Friday, 11 July 2014

Hellraiser















Clive Barker's directorial debut takes a sunday evening television idea and thoroughly vandalises it. Hellraiser's adulterous love triangle involves married couple Larry and Julia, as well as his flick knife carrying brother Frank. Weeks before Larry and Julia's wedding, Frank made a point of fucking Julia with such expertise that she's never been able to shake the memory.

Following a prolonged disappearing act from Frank, the bickering bride and groom move into his former lodgings, the decrepit old family home. Unknown to them, Frank met a sticky end in the attic after purchasing an ornate puzzle box. Whilst moving a mattress, Larry snags his hand on a rusty nail. Being of a weedy constitution, Larry rushes upstairs to show his wife, spilling copious amounts of soupy gore on the bare floorboards. This blood offering returns the dead Frank back to life as a dessicated, vampiric corpse. Reunited with Julia, Frank sets about manipulating his former plaything into bludgeoning drippy businessmen for him to feast on.

Although Doug Bradley's Pinhead gets all the attention, Hellraiser is really Julia's film. Barker and actress Clare Higgins take what could be a sleazy, one-dimensional role and beef it up with anxiety and hesitation. Julia is willing to help her flayed lover but she isn't brazen, it's an obligation. A unpalatable task to churn through. The hammer murders she commits are also framed by her disastrous interactions with men. Julia's husband is a loud-mouthed dolt who keeps pawing at her even when she's sobbing. The suits she picks up to feed Frank are either sneering yuppies or ditherers who turn rough behind closed doors. Frank, Julia's idea of salvation, doesn't even pretend to love her.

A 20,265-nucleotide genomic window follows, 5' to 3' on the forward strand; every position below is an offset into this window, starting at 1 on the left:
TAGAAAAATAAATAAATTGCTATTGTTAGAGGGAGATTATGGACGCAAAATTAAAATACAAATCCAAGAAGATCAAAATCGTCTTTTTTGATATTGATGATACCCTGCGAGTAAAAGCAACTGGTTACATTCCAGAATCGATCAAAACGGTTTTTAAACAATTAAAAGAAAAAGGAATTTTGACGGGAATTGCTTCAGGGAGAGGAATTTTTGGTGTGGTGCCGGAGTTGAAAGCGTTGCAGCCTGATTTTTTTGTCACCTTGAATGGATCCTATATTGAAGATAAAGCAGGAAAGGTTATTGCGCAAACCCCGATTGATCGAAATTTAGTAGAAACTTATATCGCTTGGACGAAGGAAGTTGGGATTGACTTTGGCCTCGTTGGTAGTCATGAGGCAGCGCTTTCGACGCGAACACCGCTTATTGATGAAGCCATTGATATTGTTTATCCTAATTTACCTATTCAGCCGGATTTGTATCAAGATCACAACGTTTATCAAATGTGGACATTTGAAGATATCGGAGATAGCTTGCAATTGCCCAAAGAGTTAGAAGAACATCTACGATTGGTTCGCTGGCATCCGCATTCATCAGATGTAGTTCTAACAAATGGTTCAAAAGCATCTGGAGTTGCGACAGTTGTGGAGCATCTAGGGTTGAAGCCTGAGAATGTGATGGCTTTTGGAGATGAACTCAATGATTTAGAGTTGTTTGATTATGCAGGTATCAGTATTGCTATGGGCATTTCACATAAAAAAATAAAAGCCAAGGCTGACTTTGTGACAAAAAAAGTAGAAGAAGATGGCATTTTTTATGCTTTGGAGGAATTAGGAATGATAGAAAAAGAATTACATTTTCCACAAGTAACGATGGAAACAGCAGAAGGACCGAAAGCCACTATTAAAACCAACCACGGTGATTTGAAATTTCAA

S&M debauchery aside, a sense of sadness hangs over Hellraiser. Julia has spent her life settling. Her marriage is so lacking in passion that she's willing to cave other people's heads in to feel desired. Julia is used to putting up with slights and soldiering on. She doesn't even flinch when Frank starts making it obvious he's lusting after Julia's stepdaughter Kirsty. She simply looks the other way.

Disappointingly, Hellraiser the film eventually loses interest in Julia as well. Despite doing all the heavy lifting in the second act, Julia is dumped as soon as the demonic Cenobties turn up. Hellraiser had developed two competing ideas of how female sexuality is commodified - youth versus experience and expertise. Sadly they barely clash. Julia's discarded, skinned offscreen. Kirsty ends up front and centre, banishing monsters by solving a Rubik's Cube.

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